The GSO 10" came with a really nice quality dual speed focuser. Way better than those used on Sky-watcher 350P and 400P. I just don't understand why Sky-watcher goes all the way producing fantastic optics and then when they come to the focusers they just trash them. OK, I could reluctantly live with a single speed focuser, but why do they still use thumb screws instead of compression rings?! I can see them going the other way producing anti-marring eyepieces to tackle this issue :D
Moonlite CR2 Focuser
Very beautiful and very solid piece of engineering indeed. However - you didn't see that coming, did you?!! :) - I had problems reaching focus in most of my eyepieces. Only the Explore Scientific 24mm, 20mm 100-deg and 14mm 100-deg did reach focus ...only just. I had the draw the tube all the way back. Deloi, Skywatcher and Hyperion EPs failed miserably. I believe I need an extension. Will probably have a word with the guys at FLO to see what my options are.
I had two hours of testing last night. 10 to 15 minutes precision aligning the finders and 10 more minutes trying to find the finder screw that I dropped in the dark :D
Cool down time is noticeably longer than the 10", but shouldn't be a problem..just give it extra 10-15 minutes and you're good to go.
Objects are also noticeably brighter and slightly more defined than in the 10". I heard a lot about a 2" step up won't show much difference, but based on last night's session I beg to differ. While the difference is not mind-blowing like you would expect, it was however worth the upgrade. My first target was the Double Cluster (easy target for aligning and testing) and was blown away. I think it was probably the feeling I had when I first compared the 6" refractor with the 10" GSO Dob. You can definitely see more fainter stars. Having got things in line, I decided to go looking for the supernova in M82 using the Explore Scientific 20mm 100-deg. The supernova was immediately spotted, however what caught my attention was the unusually bright M82 and M81...I can readily see a bit more subtle details. Even in 20mm EP and without any filters M1 was nicely defined. It was very close to the views in the 10", but there was a subtle improvement. I think some objects will require only a slight increase in light collection to show their magnificence, M33 was a good example.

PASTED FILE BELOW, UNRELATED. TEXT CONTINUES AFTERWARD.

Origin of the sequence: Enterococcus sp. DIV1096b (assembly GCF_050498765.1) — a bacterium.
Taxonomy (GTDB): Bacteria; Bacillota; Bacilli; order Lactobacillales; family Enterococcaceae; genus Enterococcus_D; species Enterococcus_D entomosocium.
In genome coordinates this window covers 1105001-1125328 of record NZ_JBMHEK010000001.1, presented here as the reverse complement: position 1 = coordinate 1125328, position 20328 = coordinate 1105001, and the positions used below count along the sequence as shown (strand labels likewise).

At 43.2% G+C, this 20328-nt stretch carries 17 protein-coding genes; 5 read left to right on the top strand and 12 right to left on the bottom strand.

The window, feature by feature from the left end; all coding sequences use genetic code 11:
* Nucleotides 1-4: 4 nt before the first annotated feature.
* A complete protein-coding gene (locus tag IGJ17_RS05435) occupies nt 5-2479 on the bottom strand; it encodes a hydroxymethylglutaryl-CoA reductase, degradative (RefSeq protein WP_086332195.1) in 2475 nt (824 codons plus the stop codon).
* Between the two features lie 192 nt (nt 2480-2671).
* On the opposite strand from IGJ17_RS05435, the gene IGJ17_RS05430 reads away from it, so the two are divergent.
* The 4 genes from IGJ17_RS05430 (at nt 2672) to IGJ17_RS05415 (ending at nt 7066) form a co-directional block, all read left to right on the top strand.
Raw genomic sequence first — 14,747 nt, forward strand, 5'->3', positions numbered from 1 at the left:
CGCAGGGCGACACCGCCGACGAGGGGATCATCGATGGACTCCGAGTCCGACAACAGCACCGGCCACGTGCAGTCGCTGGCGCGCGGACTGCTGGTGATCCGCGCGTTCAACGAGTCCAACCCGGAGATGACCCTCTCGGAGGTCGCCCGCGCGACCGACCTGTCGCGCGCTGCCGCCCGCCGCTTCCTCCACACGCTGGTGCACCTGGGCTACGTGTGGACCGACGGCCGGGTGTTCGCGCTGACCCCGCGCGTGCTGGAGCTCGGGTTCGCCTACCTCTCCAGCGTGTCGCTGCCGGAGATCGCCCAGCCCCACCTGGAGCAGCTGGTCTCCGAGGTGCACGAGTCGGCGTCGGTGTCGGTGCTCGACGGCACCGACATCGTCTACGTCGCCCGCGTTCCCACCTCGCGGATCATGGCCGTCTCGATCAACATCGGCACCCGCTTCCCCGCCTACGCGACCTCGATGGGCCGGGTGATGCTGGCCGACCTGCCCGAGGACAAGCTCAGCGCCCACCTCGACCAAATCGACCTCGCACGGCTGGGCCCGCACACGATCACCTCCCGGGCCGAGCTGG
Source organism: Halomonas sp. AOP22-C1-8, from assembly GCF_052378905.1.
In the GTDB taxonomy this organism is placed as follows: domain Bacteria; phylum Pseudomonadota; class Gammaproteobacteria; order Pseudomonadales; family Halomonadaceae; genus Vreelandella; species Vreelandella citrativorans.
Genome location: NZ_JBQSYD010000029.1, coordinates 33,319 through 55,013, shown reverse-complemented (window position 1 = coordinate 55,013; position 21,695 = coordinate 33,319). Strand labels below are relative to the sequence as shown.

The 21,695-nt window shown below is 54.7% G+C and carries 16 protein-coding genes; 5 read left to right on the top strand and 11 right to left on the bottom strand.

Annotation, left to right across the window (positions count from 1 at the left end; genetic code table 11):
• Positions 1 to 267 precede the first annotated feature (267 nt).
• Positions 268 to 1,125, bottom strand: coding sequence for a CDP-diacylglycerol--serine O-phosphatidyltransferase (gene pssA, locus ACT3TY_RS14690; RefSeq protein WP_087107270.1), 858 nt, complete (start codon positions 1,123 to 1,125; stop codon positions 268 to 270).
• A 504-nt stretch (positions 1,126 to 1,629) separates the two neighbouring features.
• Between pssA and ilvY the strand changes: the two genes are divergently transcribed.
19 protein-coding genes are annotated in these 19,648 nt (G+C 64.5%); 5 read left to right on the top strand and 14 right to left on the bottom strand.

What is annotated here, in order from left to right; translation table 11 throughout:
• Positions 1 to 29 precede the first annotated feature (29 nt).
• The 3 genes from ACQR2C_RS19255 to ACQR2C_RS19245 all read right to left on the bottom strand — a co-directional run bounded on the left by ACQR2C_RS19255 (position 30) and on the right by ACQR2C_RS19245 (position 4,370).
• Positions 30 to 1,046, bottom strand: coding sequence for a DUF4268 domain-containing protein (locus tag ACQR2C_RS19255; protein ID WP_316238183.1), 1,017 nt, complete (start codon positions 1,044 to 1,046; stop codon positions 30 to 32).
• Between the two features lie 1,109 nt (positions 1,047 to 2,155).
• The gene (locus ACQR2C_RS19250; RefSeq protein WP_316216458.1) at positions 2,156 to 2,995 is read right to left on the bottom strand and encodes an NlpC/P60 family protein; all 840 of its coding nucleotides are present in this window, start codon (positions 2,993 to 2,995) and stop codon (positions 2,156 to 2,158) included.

It was a short session, but enough to test the scope capabilities and make sure everything was working OK.
Apparently I need a focuser tube extension. Not being able to use all your EPs is frustrating.
I will probably invest in a light shroud - or make my own for the time being. You could immediately see how contrast deteriorated whenever there was some intrusive light source.
Yep, I already replaced the secondary mirror adjustment Alan key screws with these . They fitted perfectly and made collimating the secondary quite a breeze. Well, you all know that fiddling with an Alan key on top of the primary is not particularly a comfortable idea.
I also installed a rubber door stop on the inside of the base to prevent the tube from banging against the wood.
It seems that there's the potential of flocking in the near future.
So far I'm quite happy with the scope. If you exclude the focuser and the base declination adjustment screw, then everything else is wonderful.
Also, bear in mind that the base is also a brilliant toy for kids. My little one loved riding the base. Well, no harm in that...she's still much lighter than the scope :D